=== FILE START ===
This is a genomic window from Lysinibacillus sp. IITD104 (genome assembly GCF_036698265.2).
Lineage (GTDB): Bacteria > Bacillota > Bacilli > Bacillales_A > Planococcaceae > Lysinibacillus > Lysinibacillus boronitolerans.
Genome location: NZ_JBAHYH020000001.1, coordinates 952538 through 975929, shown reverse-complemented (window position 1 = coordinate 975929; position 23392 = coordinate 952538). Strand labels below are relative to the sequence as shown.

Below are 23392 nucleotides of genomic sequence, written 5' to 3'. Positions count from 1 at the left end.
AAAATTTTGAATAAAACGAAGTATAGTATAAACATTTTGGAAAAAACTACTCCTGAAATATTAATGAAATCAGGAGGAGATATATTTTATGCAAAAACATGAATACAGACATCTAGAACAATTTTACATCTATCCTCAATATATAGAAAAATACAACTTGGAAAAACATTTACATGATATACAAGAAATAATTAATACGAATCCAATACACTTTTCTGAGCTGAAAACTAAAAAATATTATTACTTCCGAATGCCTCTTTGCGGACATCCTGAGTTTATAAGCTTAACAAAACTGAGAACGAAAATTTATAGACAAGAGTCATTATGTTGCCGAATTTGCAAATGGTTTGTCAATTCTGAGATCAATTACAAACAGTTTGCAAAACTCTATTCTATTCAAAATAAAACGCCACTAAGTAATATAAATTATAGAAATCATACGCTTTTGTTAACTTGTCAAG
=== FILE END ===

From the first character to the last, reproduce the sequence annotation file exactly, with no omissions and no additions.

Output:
This is a genomic window from Lysinibacillus sp. IITD104 (genome assembly GCF_036698265.2).
Lineage (GTDB): Bacteria > Bacillota > Bacilli > Bacillales_A > Planococcaceae > Lysinibacillus > Lysinibacillus boronitolerans.
Genome location: NZ_JBAHYH020000001.1, coordinates 952538 through 975929, shown reverse-complemented (window position 1 = coordinate 975929; position 23392 = coordinate 952538). Strand labels below are relative to the sequence as shown.

Below are 23392 nucleotides of genomic sequence, written 5' to 3'. Positions count from 1 at the left end.
AAAATTTTGAATAAAACGAAGTATAGTATAAACATTTTGGAAAAAACTACTCCTGAAATATTAATGAAATCAGGAGGAGATATATTTTATGCAAAAACATGAATACAGACATCTAGAACAATTTTACATCTATCCTCAATATATAGAAAAATACAACTTGGAAAAACATTTACATGATATACAAGAAATAATTAATACGAATCCAATACACTTTTCTGAGCTGAAAACTAAAAAATATTATTACTTCCGAATGCCTCTTTGCGGACATCCTGAGTTTATAAGCTTAACAAAACTGAGAACGAAAATTTATAGACAAGAGTCATTATGTTGCCGAATTTGCAAATGGTTTGTCAATTCTGAGATCAATTACAAACAGTTTGCAAAACTCTATTCTATTCAAAATAAAACGCCACTAAGTAATATAAATTATAGAAATCATACGCTTTTGTTAACTTGTCAAG